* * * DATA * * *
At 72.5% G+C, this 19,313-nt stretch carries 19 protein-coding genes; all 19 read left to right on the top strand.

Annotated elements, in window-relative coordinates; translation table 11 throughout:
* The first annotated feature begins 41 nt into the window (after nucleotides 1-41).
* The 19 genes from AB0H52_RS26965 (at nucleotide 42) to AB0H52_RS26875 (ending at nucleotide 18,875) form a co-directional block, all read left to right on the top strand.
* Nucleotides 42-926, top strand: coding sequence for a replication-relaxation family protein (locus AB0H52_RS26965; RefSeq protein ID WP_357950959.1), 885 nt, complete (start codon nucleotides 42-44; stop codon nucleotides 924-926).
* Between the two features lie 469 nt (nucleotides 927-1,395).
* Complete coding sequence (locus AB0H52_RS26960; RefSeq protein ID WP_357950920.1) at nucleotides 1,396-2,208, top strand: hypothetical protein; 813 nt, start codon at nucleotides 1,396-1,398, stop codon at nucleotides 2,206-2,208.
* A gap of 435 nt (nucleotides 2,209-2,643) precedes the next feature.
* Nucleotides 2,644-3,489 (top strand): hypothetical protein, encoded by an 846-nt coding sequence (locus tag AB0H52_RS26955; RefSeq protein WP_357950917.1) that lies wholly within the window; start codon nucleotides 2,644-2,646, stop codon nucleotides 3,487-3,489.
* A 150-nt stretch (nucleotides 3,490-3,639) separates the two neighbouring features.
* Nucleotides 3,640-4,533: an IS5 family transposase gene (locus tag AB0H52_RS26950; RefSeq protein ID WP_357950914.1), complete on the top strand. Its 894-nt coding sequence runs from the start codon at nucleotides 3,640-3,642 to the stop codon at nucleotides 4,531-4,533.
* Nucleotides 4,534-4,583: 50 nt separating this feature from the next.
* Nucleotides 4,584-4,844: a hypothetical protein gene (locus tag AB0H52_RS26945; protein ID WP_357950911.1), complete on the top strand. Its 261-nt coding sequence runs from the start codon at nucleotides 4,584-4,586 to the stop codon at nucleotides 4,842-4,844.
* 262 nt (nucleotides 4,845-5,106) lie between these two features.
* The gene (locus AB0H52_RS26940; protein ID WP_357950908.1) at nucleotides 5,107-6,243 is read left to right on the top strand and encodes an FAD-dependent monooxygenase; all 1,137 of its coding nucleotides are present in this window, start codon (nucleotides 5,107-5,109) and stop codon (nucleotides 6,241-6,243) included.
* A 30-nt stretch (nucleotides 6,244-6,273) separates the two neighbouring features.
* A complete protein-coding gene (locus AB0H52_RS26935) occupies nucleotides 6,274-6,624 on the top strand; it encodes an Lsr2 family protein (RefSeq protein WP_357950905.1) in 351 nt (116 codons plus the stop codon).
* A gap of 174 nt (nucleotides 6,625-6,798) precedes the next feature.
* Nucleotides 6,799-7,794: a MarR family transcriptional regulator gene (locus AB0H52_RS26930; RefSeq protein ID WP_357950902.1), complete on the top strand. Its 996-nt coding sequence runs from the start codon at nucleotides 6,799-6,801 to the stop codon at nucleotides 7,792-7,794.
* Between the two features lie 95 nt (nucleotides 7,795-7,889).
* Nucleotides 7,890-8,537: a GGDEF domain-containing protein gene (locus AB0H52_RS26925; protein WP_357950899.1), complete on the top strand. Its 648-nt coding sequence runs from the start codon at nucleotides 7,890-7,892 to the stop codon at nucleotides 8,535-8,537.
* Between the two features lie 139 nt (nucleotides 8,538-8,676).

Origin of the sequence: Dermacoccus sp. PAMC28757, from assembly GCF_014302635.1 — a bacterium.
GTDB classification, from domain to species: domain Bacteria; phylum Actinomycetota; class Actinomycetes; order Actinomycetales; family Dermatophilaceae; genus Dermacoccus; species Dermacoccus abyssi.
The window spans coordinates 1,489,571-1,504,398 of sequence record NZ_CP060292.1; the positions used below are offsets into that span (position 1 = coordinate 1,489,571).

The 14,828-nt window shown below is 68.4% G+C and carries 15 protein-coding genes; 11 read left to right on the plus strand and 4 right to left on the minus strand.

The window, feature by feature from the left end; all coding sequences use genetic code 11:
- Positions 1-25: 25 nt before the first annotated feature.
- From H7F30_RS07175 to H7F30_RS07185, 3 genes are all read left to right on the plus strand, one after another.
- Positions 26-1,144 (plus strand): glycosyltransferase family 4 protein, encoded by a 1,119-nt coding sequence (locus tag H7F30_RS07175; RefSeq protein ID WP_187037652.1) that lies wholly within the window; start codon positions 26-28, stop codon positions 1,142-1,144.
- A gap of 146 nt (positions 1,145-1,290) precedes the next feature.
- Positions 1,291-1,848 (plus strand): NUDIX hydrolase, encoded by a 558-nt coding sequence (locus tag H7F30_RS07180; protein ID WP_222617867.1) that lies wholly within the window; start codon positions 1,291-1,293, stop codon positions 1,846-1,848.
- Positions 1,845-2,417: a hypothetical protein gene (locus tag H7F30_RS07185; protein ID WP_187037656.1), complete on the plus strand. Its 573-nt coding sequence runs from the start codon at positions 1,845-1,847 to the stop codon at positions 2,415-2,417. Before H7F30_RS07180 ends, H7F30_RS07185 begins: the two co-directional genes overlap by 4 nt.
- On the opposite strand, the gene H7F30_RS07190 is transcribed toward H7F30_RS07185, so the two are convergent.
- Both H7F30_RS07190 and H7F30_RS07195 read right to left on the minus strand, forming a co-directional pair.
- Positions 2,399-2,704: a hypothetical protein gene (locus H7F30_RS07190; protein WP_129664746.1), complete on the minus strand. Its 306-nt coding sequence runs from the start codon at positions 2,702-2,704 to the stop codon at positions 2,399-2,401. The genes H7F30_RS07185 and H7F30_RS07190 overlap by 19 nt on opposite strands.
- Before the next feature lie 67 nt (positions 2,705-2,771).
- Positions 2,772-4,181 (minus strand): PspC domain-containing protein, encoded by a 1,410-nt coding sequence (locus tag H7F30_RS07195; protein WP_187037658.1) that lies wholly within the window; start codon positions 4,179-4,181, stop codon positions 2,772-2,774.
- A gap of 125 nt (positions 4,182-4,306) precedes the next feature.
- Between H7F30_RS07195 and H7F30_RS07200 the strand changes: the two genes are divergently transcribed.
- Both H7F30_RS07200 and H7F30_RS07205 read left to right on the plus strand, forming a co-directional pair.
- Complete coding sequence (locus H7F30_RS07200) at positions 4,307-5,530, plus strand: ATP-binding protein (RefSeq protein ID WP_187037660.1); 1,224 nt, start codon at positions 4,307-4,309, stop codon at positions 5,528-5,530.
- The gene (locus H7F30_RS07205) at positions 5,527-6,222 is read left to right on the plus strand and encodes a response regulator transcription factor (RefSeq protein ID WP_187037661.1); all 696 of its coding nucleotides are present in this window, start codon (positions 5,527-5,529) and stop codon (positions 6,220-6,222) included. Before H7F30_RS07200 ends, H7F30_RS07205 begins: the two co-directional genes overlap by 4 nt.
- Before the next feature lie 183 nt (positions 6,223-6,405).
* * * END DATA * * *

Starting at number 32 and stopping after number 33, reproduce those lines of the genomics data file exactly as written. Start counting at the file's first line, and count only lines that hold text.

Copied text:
- Positions 1,291-1,848 (plus strand): NUDIX hydrolase, encoded by a 558-nt coding sequence (locus tag H7F30_RS07180; protein ID WP_222617867.1) that lies wholly within the window; start codon positions 1,291-1,293, stop codon positions 1,846-1,848.
- Positions 1,845-2,417: a hypothetical protein gene (locus tag H7F30_RS07185; protein ID WP_187037656.1), complete on the plus strand. Its 573-nt coding sequence runs from the start codon at positions 1,845-1,847 to the stop codon at positions 2,415-2,417. Before H7F30_RS07180 ends, H7F30_RS07185 begins: the two co-directional genes overlap by 4 nt.